But nerves were starting to show, especially as it became clear that the group of rebellious MPs went well beyond the usual suspects and Rishi Sunak supporters – although many of them had not backed Ms Truss.

Insiders speculated that 70 Tory MPs could be ready to oppose the Finance Bill, despite threats that they would be kicked out of the party.   

Even her economist allies were voicing alarm. Julian Jessop tweeted: ‘It is hard to think of anything more toxic than cutting the real value of benefits at the same time as lowering the top rate of income tax to 40p.’

One Cabinet minister told MailOnline that the vote on the Finance Bill could be held as late as January to give the party time to cool down.

Mr Kwarteng is due to lay out a full fiscal plan on November 23, alongside the much-demanded OBR forecasts.  But the top rate abolition was not slated to happen until April.   

The parliamentary process means that a resolution must be passed within 10 sitting days of a fiscal statement, but it does not need to cover all the tax measures in a package. 

The Finance Bill can wait another 30 days before it has to received its second reading from MPs – the crunch vote. 

However, Labour could have forced a vote on an Opposition Day motion, which the government might have struggled to ignore. Tory rebels had been considering siding with Labour.

By the evening the situation was sliding out of control fast. Former ministers Damian Green and Andrew Bowie were among those breaking cover as rebels.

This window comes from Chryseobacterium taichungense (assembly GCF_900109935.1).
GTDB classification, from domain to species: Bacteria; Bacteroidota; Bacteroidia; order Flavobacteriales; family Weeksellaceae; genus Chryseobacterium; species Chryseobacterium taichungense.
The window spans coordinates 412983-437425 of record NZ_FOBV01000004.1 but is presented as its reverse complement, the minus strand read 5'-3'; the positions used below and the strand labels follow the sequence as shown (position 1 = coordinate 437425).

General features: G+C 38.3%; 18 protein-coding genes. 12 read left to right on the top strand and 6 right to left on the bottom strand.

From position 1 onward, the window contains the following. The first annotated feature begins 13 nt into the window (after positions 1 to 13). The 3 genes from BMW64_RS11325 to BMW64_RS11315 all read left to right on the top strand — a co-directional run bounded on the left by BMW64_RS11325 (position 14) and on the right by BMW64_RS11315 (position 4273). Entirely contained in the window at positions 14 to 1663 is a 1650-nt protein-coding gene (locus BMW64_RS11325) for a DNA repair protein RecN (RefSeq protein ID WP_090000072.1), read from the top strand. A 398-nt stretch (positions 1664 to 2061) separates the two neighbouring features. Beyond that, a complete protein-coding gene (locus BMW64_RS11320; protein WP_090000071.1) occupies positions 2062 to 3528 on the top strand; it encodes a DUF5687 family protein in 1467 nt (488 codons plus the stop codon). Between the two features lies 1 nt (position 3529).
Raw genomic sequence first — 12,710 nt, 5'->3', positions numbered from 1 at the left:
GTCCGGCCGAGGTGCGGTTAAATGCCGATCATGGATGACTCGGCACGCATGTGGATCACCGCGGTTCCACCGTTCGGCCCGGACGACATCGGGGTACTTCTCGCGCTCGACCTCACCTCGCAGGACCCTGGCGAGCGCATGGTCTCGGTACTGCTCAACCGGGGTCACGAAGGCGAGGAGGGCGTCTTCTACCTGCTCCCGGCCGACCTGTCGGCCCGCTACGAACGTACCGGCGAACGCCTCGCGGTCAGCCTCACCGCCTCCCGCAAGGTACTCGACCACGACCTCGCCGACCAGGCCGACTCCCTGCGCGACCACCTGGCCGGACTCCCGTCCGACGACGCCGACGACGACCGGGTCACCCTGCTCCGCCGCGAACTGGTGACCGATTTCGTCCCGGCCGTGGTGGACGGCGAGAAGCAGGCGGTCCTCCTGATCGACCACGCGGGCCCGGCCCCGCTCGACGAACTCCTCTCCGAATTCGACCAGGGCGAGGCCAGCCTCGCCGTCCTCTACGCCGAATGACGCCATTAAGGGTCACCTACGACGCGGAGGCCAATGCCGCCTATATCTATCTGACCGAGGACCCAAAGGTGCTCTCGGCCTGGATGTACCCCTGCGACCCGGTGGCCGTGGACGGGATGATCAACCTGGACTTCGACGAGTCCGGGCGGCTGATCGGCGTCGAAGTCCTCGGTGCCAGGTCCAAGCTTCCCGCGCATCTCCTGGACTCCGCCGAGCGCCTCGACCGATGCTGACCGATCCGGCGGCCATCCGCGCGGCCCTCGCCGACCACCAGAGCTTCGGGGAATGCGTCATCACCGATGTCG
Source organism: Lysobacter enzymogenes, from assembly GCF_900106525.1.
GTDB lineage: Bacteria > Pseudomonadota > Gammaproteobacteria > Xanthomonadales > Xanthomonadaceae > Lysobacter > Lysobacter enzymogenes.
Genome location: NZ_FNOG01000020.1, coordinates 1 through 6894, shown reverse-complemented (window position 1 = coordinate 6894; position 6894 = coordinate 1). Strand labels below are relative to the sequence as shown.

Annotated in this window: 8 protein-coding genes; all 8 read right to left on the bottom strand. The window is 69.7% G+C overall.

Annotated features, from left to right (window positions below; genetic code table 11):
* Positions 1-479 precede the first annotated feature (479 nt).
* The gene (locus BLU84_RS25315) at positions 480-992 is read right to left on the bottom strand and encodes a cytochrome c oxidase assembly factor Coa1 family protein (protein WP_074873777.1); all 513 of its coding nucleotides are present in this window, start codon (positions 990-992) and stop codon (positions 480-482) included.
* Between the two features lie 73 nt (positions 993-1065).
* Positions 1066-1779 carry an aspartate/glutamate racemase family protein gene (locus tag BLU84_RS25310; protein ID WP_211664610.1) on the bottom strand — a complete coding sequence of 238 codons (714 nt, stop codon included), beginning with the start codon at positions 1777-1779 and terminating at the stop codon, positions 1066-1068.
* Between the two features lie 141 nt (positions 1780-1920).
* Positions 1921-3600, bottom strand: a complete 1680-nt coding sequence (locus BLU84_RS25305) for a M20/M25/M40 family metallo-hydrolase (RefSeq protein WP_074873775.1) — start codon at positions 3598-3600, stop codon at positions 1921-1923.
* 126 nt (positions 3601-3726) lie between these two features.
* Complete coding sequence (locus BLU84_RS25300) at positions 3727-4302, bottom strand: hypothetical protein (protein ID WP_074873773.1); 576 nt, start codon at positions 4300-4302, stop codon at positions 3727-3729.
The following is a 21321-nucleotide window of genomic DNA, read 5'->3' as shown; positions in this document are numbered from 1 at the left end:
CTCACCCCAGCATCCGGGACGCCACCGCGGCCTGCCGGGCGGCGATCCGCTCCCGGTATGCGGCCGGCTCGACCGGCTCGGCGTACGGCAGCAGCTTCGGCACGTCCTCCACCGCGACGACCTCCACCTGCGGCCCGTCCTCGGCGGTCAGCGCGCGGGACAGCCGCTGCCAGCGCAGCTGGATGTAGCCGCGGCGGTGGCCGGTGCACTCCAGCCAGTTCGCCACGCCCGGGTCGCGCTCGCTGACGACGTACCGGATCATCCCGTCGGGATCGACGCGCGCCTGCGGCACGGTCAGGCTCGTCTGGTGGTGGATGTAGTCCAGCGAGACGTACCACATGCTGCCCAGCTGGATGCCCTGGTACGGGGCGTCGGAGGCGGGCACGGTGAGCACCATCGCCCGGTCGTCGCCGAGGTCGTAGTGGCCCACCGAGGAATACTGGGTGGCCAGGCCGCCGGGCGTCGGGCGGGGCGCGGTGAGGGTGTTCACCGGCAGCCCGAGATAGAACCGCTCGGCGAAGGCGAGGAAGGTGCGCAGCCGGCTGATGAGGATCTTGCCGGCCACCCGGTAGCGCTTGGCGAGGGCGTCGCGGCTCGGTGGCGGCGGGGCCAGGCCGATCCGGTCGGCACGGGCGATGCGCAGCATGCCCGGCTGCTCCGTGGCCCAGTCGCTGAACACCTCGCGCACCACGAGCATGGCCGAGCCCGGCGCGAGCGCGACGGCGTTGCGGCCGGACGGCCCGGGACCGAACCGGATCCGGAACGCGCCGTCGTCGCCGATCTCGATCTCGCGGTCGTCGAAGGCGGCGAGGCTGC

Grant Shapps, the influential ex-transport secretary, deal another blow by complaining that the tax policy was ‘tin-eared’.

The final decision was seemingly taken in a meeting between Ms Truss and Mr Kwarteng in her Hyatt Hotel suite.

Chris Philp, Mr Kwarteng's deputy at the Treasury, squirmed as he was challenged on Sky News about sniping that he had come up with the policy

Chris Philp, Mr Kwarteng’s deputy at the Treasury, squirmed as he was challenged on Sky News about sniping that he had come up with the policy

Even her economist allies were voicing alarm. Julian Jessop tweeted: 'It is hard to think of anything more toxic than cutting the real value of benefits at the same time as lowering the top rate of income tax to 40p.'

Even her economist allies were voicing alarm. Julian Jessop tweeted: ‘It is hard to think of anything more toxic than cutting the real value of benefits at the same time as lowering the top rate of income tax to 40p.’

With politicians and journalists dining and drinking together in Birmingham, it did not take long to leak out.  

And after the confirmation early this morning the blame game swung into effect.

Mr Kwarteng stressed the decisions had been taken with the PM, while saying he was ‘contrite’ and ‘owned’ the embarrassing reversal. 

Meanwhile, Chris Philp, Mr Kwarteng’s deputy at the Treasury, squirmed as he was challenged on Sky News about sniping that he had come up with the policy.

‘I wouldn’t describe it as my idea, no,’ he said, adding: ‘These are broad-based discussions, lots of people are involved, the decisions are taken by the prime minister and the chancellor. I was one of many people involved in those discussions.’

He also offered another hostage to fortune by insisting there will be no more U-turns on the Budget package – something Mr Kwarteng himself was notably not willing to do. 

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Read more at DailyMail.co.uk